Does the Arab world (not) need basic science?
When the British physicist J. J. Thomson won the Nobel Prize in 1906 for his discovery of the electron, he proposed a toast at a celebratory dinner reception: “To the electron – may it never be of any use to anybody.” He was proudly defending the then “obvious fact” that the electron was a discovery with no application, a “basic” type of research. A century later, not only does the electron have wide-ranging uses in our lives (from electronics to medicine), but its yearly “market value” is more than three trillion US dollars. In the same spirit, Margaret Thatcher once remarked that Michael Faraday (the 19th century British physicist whose basic research led James Maxwell to discover electromagnetic waves) was, in today’s market, worth more than the London Stock Exchange.
But before we debate the relative importance of basic research, particularly in the Arab context, we need to agree on what we mean by that. The French say “recherche fondamentale”, referring to any research around a foundational topic, be it in the laws and fabric of nature or in the essential components (particles, fields), interactions and phenomena that we need to scientifically understand and describe it. Some have described basic research as one where the outcome is unknown. Wernher von Braun, the German-American rocket scientist, boldly defined basic research as “what I am doing when I don’t know what I am doing.” In contrast, applied research, and more so development research, is the kind where the goal is defined in advance, such as producing a more efficient solar cell for example.
With this distinction, and noting that sometimes the areas overlap, one may legitimately ask: shouldn’t the Arab world, with its need for development across all aspects of its socio-economic life, focus on applied research? How could anyone argue for more support for basic research? Does it make sense for Arab governments to spend on such “useless” fields as astronomy, particle physics, archaeology, and the like? Is basic research a luxury that should only be afforded by rich and more developed nations?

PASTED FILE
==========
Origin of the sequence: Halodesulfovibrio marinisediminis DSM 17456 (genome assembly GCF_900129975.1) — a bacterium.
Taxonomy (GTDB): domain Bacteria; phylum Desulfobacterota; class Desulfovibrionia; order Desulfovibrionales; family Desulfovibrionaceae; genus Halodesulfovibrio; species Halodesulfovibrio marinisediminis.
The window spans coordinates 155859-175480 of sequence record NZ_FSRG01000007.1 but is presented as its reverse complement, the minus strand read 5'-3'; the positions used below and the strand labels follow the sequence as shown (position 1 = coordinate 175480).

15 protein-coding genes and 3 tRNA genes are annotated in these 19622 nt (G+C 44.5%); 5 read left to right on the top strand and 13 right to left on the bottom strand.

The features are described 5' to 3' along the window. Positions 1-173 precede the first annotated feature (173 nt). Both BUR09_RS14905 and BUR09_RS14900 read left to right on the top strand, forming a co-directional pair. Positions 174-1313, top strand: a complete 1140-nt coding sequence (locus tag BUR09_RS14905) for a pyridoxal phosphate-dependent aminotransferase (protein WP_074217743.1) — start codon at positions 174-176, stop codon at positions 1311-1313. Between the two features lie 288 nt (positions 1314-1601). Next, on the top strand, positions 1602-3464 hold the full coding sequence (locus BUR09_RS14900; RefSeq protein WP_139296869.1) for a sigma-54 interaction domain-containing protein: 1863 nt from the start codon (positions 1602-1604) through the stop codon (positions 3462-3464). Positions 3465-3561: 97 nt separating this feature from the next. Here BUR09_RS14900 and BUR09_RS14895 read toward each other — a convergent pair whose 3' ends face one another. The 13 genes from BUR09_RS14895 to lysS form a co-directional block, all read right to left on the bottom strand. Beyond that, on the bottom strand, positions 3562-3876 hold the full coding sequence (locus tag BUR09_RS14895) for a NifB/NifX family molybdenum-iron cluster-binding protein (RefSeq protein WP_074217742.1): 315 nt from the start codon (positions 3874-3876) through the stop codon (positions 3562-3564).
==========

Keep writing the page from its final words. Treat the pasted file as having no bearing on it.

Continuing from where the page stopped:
Before I address the research and funding situation in the Arab world, let us review the main arguments for basic research, since the benefits of applied research are broadly accepted. The goal of research should be to promote socio-economic development, particularly for less advanced countries. Resources and policies should support that goal.
A common defense of basic research is that eventually it leads to applications. Indeed, few innovations are made without prior discoveries in fundamental science. In a famous study on biomedical sciences, one hundred specialists were asked to vote on the top 10 advances in cardiovascular medicine between 1945 and 1975. Once those ten advances were listed, the investigators reviewed 4,000 articles in search of the key scientific developments that led to those practical advances. Of those articles, 2,500 were found to be relevant, and 62% of these reported basic research.
“Twenty Arab countries are found to produce 6,000 books per year, compared to more than 100,000 in North America, for a comparable population.”
Many specific examples can be given on the direct and indirect links between basic research and subsequent practical innovations: radiation therapy, positron emission tomography, magnetic resonance imaging, DNA and genetic engineering, even “pure mathematics” and Einstein’s general relativity. The internet, we are often reminded, was conceived and developed by the physicist Tim Berners-Lee at CERN (Conseil Européen pour la Recherche Nucléaire, the large particle-physics research center near Geneva). In fact, out of some 10,000 particle accelerators in the world today, only 100 or so are still used for (sub-)nuclear research, the rest are used for applied science, such as producing radiation and isotopes for medical therapies.